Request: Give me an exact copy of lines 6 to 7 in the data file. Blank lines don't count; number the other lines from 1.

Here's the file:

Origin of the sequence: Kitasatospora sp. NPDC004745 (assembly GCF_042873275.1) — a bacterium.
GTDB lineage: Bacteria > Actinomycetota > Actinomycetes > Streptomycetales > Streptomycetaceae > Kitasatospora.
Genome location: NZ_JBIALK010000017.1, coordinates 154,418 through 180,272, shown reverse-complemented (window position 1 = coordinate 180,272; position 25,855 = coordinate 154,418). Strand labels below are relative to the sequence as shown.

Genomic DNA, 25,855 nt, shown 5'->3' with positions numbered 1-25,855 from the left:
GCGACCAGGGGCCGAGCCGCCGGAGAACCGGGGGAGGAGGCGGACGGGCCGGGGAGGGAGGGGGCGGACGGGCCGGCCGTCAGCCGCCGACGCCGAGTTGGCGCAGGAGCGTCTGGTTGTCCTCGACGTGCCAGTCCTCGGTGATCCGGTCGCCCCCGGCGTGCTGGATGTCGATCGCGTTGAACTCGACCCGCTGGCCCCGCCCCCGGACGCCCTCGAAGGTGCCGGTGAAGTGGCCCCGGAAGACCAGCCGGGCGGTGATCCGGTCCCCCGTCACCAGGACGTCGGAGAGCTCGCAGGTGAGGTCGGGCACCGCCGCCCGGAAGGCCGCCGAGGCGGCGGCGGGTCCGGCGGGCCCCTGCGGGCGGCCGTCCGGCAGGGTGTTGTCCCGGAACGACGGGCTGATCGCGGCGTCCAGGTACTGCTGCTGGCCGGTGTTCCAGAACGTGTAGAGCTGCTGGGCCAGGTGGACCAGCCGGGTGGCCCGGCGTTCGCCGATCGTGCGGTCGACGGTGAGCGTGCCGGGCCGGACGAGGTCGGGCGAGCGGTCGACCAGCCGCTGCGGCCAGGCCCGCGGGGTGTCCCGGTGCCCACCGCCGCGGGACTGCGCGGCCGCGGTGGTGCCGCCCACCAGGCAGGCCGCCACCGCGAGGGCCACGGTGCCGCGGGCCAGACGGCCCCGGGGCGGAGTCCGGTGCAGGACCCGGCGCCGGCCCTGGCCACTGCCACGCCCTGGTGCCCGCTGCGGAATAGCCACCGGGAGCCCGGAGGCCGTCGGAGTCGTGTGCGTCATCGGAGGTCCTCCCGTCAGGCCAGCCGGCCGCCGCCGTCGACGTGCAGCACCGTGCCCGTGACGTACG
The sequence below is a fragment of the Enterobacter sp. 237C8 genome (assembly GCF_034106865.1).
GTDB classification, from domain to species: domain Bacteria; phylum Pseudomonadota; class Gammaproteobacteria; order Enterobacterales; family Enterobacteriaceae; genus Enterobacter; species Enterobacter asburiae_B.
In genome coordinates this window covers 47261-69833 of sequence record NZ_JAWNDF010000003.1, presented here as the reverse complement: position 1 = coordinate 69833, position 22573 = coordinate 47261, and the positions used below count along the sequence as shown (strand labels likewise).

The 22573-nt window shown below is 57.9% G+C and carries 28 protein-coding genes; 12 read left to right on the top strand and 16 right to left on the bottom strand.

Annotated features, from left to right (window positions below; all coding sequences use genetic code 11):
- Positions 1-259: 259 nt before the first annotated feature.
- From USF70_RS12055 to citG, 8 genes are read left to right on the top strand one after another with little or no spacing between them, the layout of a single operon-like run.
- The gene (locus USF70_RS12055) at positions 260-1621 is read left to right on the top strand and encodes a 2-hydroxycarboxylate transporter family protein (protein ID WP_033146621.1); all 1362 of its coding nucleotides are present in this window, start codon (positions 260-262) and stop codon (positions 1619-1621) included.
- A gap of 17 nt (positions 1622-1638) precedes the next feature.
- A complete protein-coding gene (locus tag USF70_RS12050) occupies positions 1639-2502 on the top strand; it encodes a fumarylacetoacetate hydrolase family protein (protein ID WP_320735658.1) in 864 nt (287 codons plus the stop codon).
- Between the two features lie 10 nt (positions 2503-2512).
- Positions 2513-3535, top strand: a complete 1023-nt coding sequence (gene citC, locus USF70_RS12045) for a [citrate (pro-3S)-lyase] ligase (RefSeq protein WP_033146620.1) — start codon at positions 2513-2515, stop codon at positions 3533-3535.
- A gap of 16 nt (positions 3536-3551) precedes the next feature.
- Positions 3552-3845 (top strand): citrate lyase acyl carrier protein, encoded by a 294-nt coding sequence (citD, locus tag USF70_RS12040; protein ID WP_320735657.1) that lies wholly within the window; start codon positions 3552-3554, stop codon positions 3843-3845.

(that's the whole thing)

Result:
The sequence below is a fragment of the Enterobacter sp. 237C8 genome (assembly GCF_034106865.1).
GTDB classification, from domain to species: domain Bacteria; phylum Pseudomonadota; class Gammaproteobacteria; order Enterobacterales; family Enterobacteriaceae; genus Enterobacter; species Enterobacter asburiae_B.